This section outlines the ways in which the Rfam website handles information about users. This should not be read as a legal document, but as a description of how we handle information that could be considered sensitive. It should be read in conjunction with the privacy policy documents of the individual Rfam consortium member sites. If you have any concerns about the way that information is used in the website, please contact us at the address given at the bottom of the page and we will be more than happy to discuss your concerns.

Although we make every possible effort to keep this site and the data that it manipulates safe and secure, we make no claim to be able to protect sensitive or privileged information. If you are at all concerned about sensitive information being released, please do not use the site and consider installing the Rfam database and/or this website locally.

Google Analytics

We use Google Analytics (GA) to track the usage of this website. GA uses a single-pixel “web bug” image, which is served from every page, a javascript script that collects information about each request, and cookies that maintain information about your usage of the site between visits. You can read more about how GA works on the Google Analytics website, which includes a detailed description of how traffic is tracked and analysed.

We use the information generated by GA purely for audit and accounting purposes, and to help us assess the usefulness and popularity of different features of the site. It does not provide the ability to track individual users’ usage of the site. However, GA does provides a high-level overview of the traffic that passes through the site, including such information as the approximate geographical location of users, how often and for how long they visited the site, etc.

We understand that this level of tracking may be worrying to some of our users. If you have any concerns about our use of Google Analytics, please feel free to contact us.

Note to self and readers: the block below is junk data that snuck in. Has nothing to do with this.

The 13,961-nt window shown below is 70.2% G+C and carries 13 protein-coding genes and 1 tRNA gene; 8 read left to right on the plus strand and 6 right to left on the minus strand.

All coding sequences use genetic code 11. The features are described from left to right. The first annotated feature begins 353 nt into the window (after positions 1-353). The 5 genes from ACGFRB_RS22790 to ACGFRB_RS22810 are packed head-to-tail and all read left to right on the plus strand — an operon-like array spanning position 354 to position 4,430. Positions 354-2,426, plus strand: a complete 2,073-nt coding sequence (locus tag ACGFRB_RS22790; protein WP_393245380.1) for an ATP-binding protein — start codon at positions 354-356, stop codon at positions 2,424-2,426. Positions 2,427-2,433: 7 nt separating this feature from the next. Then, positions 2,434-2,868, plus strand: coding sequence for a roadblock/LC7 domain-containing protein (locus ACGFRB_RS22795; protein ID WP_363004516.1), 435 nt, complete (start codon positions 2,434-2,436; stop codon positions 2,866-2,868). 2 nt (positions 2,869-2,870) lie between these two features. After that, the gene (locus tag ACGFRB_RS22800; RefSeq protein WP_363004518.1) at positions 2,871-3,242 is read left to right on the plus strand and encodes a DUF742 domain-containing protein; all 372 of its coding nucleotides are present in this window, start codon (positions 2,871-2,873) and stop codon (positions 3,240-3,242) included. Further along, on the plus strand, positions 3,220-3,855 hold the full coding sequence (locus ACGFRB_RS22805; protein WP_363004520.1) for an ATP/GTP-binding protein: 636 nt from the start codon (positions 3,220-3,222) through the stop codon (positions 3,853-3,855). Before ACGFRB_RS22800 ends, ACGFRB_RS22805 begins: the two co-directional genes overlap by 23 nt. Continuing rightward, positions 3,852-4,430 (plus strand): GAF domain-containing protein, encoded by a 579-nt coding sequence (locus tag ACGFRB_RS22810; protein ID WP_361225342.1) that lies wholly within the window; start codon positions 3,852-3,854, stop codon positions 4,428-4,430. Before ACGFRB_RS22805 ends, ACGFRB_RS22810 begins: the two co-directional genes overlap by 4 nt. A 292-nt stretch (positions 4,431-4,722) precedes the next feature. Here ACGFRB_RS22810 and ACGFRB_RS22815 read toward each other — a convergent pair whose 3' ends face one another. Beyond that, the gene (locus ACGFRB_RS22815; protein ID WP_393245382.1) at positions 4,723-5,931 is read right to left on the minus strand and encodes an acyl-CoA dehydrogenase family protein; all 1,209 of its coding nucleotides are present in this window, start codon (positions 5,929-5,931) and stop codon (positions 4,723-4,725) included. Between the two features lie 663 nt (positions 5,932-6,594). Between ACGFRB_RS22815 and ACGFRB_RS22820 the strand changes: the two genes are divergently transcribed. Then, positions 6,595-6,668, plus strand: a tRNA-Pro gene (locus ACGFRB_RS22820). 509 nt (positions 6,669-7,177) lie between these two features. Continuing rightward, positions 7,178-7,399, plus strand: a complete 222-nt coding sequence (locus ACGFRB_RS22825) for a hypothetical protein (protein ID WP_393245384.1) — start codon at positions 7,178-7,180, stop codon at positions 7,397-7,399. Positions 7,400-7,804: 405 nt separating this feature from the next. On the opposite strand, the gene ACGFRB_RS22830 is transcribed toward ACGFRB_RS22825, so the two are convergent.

All web servers maintain fairly detailed logs of their activity. This includes keeping a record of every request that they serve, usually along with the IP address of the client that made the request. This is true of the web servers that host the Rfam websites.

Although our servers do collect information about your IP address during the normal process of serving the Rfam website, we do not use this information explicitly. The Rfam group uses server logs only to help with development and debugging of the site.


The sequence search feature of the site allows you to upload a DNA or or RNA sequence to be searched against our library of CMs. The sequence that you upload is stored in a database and is retrieved by a set of scripts that actually perform the search. Although we do not have any information that could be used to link that sequence to you personally, you should be aware that the sequence itself is accessible to system administrators and other users who maintain the Rfam site.

The batch search function allows you to submit larger searches, the results of which are emailed to you. Obviously, this requires you to provide identifiable information, namely an email address. However, beyond the routine backups of our databases, we do not store any information about email addresses and sequences in the longer term and we make no attempt to keep track of the searches that a particular user may be performing.

Information from other types of search, such as a keyword search, is held only in the web server logs but, as described above, no attempt is made to interpret these logs except as part of development or debugging of the site.


We use the following cookie to maintain some information about you between your visits to the site. The information that is stored cannot be used to identify you personally and cannot be used to track your usage of the site.

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Keep track of whether blog posts have been hidden in home page


In addition to this Rfam-specific cookie, GA uses a series of cookies. You can read more about these in the GA documentation , or in EMBL-EBI’s cookie policy.

If you are at all concerned about the use of cookies in the Rfam site, you are free to block all cookies from this site and you should not experience any problems. You may see some unintended behaviour, such as being notified of all new features every time you visit the index page, but the core functionality of the site should be unaffected.

Third-party javascript libraries

This site makes heavy use of javascript and relies on javascript libraries that are developed by various groups and companies. In order to improve the performance of the Rfam website, we no longer serve these files ourselves, but rely on files that are hosted on third-party web-servers. In particular, we use various files that are provided by the AJAX libraries APIs, hosted by google code, and components of the Yahoo! User Interface Library (YUI), hosted by Yahoo!

As these services are provided by commercial sites, it’s likely that their usage will be carefully monitored by the companies that provide them. Although the Rfam site does not pass any information about you to these third-party sites, the sites themselves may use cookies to track your usage of the files that they serve. If you are concerned about the privacy implications of this monitoring, you may want to block cookies from the third-party hosting sites.